Florida Gov. Ron DeSantis’ first TV ad begins with a single premise: “While Biden fails, DeSantis leads.” In 30 seconds, it highlights the governor’s actions related to Israel, hurricane recovery and the southern U.S. border.
A clip shows a reporter speaking to a camera. “The DeSantis administration has launched an evacuation,” she says before the scene flashes to footage of an explosion followed by a “breaking news” clip of a EuroAtlantic plane taxiing on a runway and people deboarding the plane.
“Safely evacuated hundreds of stranded Americans out of Israel,” the ad’s narrator says. “After a catastrophic hurricane, they said it would take over six months. But DeSantis got people back in their homes and rebuilt bridges in just days. And DeSantis deployed troops to the southern border to stop the invasion.”
We found that although DeSantis responded in each of these scenarios, the ad omits context about the federal government’s actions and responsibilities during these events.
DeSantis arranged for flights out of Israel, but so did the State Department
DeSantis signed an executive order Oct. 12 allowing the state to evacuate Americans from Israel. Approximately 700 Americans have flown to Florida on four flights, according to an Oct. 24 statement by the governor’s office.
The Florida Division of Emergency Management told PolitiFact that the flights are expected to cost taxpayers approximately $32 million. The flights were free for passengers.
The ad could create the impression that the Biden administration failed to evacuate Americans, but that’s not so.
The Biden administration offered 6,900 seats to Americans in Israel seeking to depart by air, land or sea. About 1,500 U.S. citizens and their family members departed using federal government transport through Oct. 31, a State Department spokesperson told PolitiFact.
Per longstanding federal law and policy, the government seeks reimbursement from citizens for the cost of transportation. We couldn’t ascertain how much that will cost those people.
Deputy National Security Adviser Jon Finer told CBS’ “Face the Nation” on Nov. 5 that over several days, the U.S. got more than 300 Americans out of Gaza after the Rafah crossing opened into Egypt.
Florida troops went to border, but impact on illegal immigration is unclear
DeSantis twice sent Florida National Guard service members to the southern border during Biden’s presidency. But it’s unclear how those deployments have affected illegal immigration mitigation.
In May, the most recent deployment, DeSantis said he was sending 1,100 people to Texas — a mix of Florida National Guard soldiers and law enforcement officers. This came at Republican Texas Gov. Greg Abbott’s request following the expiration of a public health policy that allowed border patrol agents to quickly deport migrants who crossed the southern border.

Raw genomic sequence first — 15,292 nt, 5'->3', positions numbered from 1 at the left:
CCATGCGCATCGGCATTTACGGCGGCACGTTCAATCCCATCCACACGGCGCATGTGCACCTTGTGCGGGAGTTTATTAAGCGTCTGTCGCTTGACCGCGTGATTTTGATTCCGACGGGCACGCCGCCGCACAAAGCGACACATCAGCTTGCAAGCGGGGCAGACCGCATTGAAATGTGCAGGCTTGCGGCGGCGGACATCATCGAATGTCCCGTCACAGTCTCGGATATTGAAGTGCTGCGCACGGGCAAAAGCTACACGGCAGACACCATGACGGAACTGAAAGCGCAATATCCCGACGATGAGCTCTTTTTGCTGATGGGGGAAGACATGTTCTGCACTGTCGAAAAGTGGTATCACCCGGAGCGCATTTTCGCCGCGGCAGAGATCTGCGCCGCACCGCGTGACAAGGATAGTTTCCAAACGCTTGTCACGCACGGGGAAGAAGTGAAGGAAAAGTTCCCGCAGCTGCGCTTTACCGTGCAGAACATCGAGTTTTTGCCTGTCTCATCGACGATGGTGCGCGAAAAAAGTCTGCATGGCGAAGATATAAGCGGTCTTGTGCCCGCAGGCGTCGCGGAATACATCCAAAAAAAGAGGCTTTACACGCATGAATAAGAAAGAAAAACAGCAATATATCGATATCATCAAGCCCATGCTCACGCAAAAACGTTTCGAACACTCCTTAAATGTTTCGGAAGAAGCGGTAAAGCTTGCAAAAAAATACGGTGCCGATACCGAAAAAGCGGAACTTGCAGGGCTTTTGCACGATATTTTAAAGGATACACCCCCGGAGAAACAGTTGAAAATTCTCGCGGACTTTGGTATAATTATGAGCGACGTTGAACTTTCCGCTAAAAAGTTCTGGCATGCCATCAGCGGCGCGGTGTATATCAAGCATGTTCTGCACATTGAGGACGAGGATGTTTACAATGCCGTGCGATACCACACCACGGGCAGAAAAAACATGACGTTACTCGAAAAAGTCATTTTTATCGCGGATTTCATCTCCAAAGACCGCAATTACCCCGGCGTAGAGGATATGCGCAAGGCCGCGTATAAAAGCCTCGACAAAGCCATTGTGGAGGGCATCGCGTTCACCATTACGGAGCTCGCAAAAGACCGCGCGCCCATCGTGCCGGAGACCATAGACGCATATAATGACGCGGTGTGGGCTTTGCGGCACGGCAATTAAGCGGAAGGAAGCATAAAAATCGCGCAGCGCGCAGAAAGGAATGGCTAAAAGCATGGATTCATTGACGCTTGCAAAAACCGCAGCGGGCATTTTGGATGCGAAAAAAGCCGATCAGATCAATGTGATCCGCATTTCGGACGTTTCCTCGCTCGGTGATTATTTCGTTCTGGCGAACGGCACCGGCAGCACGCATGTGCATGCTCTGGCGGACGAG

The Texas Military Department said Florida’s National Guard soldiers would work with its Texas counterparts. But the National Guard troops and state law enforcement officers’ roles are limited. States cannot enforce immigration law, only the federal government can.
The Tampa Bay Times reported in July that DeSantis had spent more than $3 million to send personnel to Texas. A Florida National Guard spokesperson told PolitiFact the Florida National Guard members are no longer in Texas.
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According to DeSantis’ May announcement, Florida National Guard troops patrolled the border and provided engineering support.
Local law enforcement can arrest people and charge them for trespassing, theft, drug trafficking or vandalism, the Center for Immigration Studies, a think tank that favors low immigration levels, wrote. They cannot deport people.
The ad says DeSantis “deployed troops to the southern border to stop the invasion.” But experts told us the word “invasion” doesn’t accurately describe what’s happening at the border, where many immigrants turn themselves in to Border Patrol agents to seek asylum.
That is not behavior that you would typically attribute to an invader. Usually, the term invasion suggests people are forcibly entering another country to take it over.
Bridge repairs have been funded by state and federal government
Hurricane Ian made landfall as a Category 4 hurricane in Southwest Florida in September 2022. It caused over 150 deaths and over $112 billion in damage, the costliest hurricane in Florida’s history, according to the National Hurricane Center.
Pine Island and Sanibel Island were cut off from the mainland because their points of access were impassable, a Florida Department of Transportation spokesperson told PolitiFact. Although Lee County owns both bridges, DeSantis directed the state to provide support.
Temporary emergency repairs were made in three days to provide access to Pine Island. Temporary repairs to the Sanibel causeway took 15 days. The state set up a base camp on-site, and some employees lived there as work continued around the clock. A video by the state shows the extensive damage and repairs.
In March, DeSantis said the Sanibel causeway would be permanently repaired this year and cost $350 million. Permanent repairs to the Pine Island bridge will cost $25 million.
The state initiated the emergency repairs with state funds, and in 2023, the Florida Legislature allocated almost $52 million to Lee County for road and bridge work that the state said would not be covered by the federal government.
A U.S. Department of Transportation spokesperson told PolitiFact the department made $111.5 million available to the state for road and bridge repair related to Hurricane Ian, including $50 million it announced weeks after the hurricane.
PolitiFact staff writer Samantha Putterman contributed to this article.